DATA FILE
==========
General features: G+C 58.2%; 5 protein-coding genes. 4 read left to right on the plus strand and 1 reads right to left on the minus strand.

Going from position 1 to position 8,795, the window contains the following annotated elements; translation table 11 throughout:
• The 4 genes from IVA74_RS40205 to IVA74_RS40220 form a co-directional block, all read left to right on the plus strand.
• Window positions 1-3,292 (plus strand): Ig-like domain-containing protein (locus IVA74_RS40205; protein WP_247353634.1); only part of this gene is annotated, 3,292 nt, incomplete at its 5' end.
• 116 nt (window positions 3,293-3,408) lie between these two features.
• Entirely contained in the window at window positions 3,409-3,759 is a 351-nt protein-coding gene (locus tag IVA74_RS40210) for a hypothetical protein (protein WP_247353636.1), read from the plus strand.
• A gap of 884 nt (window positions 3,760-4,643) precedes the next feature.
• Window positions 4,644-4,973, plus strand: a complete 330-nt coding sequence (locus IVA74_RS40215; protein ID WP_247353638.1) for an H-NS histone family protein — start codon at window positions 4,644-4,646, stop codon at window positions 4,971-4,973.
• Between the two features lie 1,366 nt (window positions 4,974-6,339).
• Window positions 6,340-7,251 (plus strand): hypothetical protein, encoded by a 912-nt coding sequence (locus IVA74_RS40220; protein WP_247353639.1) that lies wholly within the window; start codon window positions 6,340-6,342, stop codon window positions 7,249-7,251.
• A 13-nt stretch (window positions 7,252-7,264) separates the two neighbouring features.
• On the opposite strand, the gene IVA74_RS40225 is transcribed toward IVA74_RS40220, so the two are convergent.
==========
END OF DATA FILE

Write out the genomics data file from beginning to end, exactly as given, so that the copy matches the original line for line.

General features: G+C 58.2%; 5 protein-coding genes. 4 read left to right on the plus strand and 1 reads right to left on the minus strand.

Going from position 1 to position 8,795, the window contains the following annotated elements; translation table 11 throughout:
• The 4 genes from IVA74_RS40205 to IVA74_RS40220 form a co-directional block, all read left to right on the plus strand.
• Window positions 1-3,292 (plus strand): Ig-like domain-containing protein (locus IVA74_RS40205; protein WP_247353634.1); only part of this gene is annotated, 3,292 nt, incomplete at its 5' end.
• 116 nt (window positions 3,293-3,408) lie between these two features.
• Entirely contained in the window at window positions 3,409-3,759 is a 351-nt protein-coding gene (locus tag IVA74_RS40210) for a hypothetical protein (protein WP_247353636.1), read from the plus strand.
• A gap of 884 nt (window positions 3,760-4,643) precedes the next feature.
• Window positions 4,644-4,973, plus strand: a complete 330-nt coding sequence (locus IVA74_RS40215; protein ID WP_247353638.1) for an H-NS histone family protein — start codon at window positions 4,644-4,646, stop codon at window positions 4,971-4,973.
• Between the two features lie 1,366 nt (window positions 4,974-6,339).
• Window positions 6,340-7,251 (plus strand): hypothetical protein, encoded by a 912-nt coding sequence (locus IVA74_RS40220; protein WP_247353639.1) that lies wholly within the window; start codon window positions 6,340-6,342, stop codon window positions 7,249-7,251.
• A 13-nt stretch (window positions 7,252-7,264) separates the two neighbouring features.
• On the opposite strand, the gene IVA74_RS40225 is transcribed toward IVA74_RS40220, so the two are convergent.